Justin du Coeur (jducoeur) wrote,
Justin du Coeur

Show Trials

Those interested in legal horror may want to watch the unfolding Joel Tenenbaum case on Ars Technica.

The summary goes something like this. Tenenbaum did a whole lot of music sharing on Kazaa over the span of a few years -- that much is not in dispute, he has admitted to it. The RIAA (the legal attack dogs of the recording industry) went after him, as a pretty easy target. He hired as his lawyer Charles Nesson, a Harvard Law professor who is determined to Make A Statement about the whole thing.

It's been gradually unfolding for months, and has finally come to trial -- I expect Ars to cover the mess in gory detail. Suffice it to say, Nesson has already driven the judge practically to distraction with bizarre filings and extreme legal interpretations -- just before the case went to trial, the judge summarily decided to throw out his argument that sharing music online was simply "fair use", and can't be prosecuted. (An argument more extreme than the worst fair use excuses I've heard in the SCA.) He has a talent for publicity, and shows lots of flair for it -- his opening statement is reportedly going to involve a Styrofoam box that will be used to illustrate the difference between bits and atoms -- but so far hasn't shown much understanding of how one actually wins a court case.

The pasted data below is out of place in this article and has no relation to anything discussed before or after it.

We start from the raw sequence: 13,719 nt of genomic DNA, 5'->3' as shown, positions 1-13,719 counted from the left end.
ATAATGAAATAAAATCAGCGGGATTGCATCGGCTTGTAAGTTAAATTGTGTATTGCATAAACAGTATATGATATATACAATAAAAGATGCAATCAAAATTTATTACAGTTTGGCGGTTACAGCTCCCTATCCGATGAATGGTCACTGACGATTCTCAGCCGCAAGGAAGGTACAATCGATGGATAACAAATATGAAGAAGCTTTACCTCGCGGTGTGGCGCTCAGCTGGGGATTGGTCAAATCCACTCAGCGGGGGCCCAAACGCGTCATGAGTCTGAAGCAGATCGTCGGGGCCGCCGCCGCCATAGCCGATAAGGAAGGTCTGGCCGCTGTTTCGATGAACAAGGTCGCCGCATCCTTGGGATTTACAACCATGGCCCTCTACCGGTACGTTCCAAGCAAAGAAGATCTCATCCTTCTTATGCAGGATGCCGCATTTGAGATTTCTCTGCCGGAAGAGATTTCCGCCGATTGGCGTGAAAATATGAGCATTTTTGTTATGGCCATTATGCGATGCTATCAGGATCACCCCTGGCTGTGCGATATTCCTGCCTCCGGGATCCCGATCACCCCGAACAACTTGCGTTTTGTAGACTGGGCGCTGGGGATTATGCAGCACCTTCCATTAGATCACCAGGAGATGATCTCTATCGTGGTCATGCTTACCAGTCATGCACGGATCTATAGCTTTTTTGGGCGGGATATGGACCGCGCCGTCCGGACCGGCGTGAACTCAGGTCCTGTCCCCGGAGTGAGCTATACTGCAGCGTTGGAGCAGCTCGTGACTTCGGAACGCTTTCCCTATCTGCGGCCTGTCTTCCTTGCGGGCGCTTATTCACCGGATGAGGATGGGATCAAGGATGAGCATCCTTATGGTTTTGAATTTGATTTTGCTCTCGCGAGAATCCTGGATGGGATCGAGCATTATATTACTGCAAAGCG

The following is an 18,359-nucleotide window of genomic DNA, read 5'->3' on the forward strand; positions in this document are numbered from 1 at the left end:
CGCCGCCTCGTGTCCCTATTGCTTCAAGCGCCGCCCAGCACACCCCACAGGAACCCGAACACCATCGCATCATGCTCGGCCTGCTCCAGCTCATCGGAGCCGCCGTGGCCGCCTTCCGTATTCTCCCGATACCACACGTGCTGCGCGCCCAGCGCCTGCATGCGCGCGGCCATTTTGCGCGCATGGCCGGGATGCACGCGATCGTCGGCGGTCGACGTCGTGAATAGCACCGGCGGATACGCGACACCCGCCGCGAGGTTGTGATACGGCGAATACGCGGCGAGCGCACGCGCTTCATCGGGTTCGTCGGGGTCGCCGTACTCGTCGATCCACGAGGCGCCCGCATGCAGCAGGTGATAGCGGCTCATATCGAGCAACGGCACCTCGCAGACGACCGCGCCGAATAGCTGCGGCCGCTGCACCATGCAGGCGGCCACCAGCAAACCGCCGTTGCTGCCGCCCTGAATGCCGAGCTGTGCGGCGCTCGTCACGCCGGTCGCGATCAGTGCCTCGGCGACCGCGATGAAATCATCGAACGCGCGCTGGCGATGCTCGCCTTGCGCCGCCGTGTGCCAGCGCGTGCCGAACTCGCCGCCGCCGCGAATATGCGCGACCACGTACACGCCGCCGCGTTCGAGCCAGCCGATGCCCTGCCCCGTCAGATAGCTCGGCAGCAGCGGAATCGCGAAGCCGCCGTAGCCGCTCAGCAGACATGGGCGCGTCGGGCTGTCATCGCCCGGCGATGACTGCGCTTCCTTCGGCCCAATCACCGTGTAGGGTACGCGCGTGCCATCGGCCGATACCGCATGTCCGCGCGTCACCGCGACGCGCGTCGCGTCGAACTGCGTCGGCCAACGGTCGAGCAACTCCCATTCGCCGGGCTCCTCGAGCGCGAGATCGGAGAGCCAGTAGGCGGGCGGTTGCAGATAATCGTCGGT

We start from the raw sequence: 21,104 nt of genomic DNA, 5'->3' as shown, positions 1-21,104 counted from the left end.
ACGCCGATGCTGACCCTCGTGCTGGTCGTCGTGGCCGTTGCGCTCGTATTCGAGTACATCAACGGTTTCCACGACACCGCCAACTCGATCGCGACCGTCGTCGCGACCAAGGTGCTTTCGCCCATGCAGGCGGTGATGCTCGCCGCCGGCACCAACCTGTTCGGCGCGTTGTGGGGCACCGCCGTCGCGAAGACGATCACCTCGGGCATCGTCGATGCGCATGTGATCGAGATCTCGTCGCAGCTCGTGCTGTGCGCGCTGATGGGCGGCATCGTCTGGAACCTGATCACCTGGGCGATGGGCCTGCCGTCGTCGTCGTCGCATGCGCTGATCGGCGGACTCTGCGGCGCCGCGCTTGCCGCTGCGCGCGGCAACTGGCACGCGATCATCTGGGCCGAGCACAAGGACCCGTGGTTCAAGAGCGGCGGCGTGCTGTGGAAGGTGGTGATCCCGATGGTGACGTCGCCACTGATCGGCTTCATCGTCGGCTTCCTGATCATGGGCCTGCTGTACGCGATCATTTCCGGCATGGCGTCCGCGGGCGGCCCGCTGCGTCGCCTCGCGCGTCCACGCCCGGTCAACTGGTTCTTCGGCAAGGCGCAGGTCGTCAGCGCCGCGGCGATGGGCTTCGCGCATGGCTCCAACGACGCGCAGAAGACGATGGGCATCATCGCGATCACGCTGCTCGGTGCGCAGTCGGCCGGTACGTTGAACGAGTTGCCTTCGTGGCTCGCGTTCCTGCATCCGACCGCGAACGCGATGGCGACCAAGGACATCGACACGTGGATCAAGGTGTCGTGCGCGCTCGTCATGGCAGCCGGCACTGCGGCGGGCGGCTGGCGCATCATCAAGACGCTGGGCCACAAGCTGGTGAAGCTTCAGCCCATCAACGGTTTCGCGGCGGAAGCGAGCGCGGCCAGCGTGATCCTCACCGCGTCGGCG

I kind of feel sorry for Tenenbaum, who is mostly the MacGuffin for a trial that is likely to largely feature the RIAA talking about law and Nesson talking about music sharing as a basic human right. I see little likelihood that he will be acquitted, and a good chance that the jury will get annoyed enough by the theatrics to throw the book at him (as they did in the Jammie Thomas trial a few weeks ago, whomping her with a bill of almost $2 million dollars for illegal downloading). I really wonder whether he understands the noose he's placed his neck in...
Tags: law, technology

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